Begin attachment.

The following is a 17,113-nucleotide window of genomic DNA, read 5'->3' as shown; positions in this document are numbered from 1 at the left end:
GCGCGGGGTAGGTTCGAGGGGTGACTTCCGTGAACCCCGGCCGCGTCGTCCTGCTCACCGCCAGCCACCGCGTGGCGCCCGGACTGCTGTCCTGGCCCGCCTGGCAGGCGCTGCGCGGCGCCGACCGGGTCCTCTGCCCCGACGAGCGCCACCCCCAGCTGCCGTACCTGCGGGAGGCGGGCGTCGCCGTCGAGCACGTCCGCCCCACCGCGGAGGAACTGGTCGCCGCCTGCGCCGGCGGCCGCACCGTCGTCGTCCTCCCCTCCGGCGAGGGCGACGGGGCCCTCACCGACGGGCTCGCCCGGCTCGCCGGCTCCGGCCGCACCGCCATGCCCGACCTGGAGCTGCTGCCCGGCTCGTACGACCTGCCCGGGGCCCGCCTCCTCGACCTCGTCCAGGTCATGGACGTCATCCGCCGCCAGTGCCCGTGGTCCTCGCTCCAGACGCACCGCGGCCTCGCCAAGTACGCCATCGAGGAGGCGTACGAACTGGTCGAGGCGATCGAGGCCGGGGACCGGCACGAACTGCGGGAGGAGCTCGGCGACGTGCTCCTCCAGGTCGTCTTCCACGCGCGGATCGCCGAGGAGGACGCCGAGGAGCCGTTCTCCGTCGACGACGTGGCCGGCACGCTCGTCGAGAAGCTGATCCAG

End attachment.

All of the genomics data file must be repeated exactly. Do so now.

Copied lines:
The following is a 17,113-nucleotide window of genomic DNA, read 5'->3' as shown; positions in this document are numbered from 1 at the left end:
GCGCGGGGTAGGTTCGAGGGGTGACTTCCGTGAACCCCGGCCGCGTCGTCCTGCTCACCGCCAGCCACCGCGTGGCGCCCGGACTGCTGTCCTGGCCCGCCTGGCAGGCGCTGCGCGGCGCCGACCGGGTCCTCTGCCCCGACGAGCGCCACCCCCAGCTGCCGTACCTGCGGGAGGCGGGCGTCGCCGTCGAGCACGTCCGCCCCACCGCGGAGGAACTGGTCGCCGCCTGCGCCGGCGGCCGCACCGTCGTCGTCCTCCCCTCCGGCGAGGGCGACGGGGCCCTCACCGACGGGCTCGCCCGGCTCGCCGGCTCCGGCCGCACCGCCATGCCCGACCTGGAGCTGCTGCCCGGCTCGTACGACCTGCCCGGGGCCCGCCTCCTCGACCTCGTCCAGGTCATGGACGTCATCCGCCGCCAGTGCCCGTGGTCCTCGCTCCAGACGCACCGCGGCCTCGCCAAGTACGCCATCGAGGAGGCGTACGAACTGGTCGAGGCGATCGAGGCCGGGGACCGGCACGAACTGCGGGAGGAGCTCGGCGACGTGCTCCTCCAGGTCGTCTTCCACGCGCGGATCGCCGAGGAGGACGCCGAGGAGCCGTTCTCCGTCGACGACGTGGCCGGCACGCTCGTCGAGAAGCTGATCCAG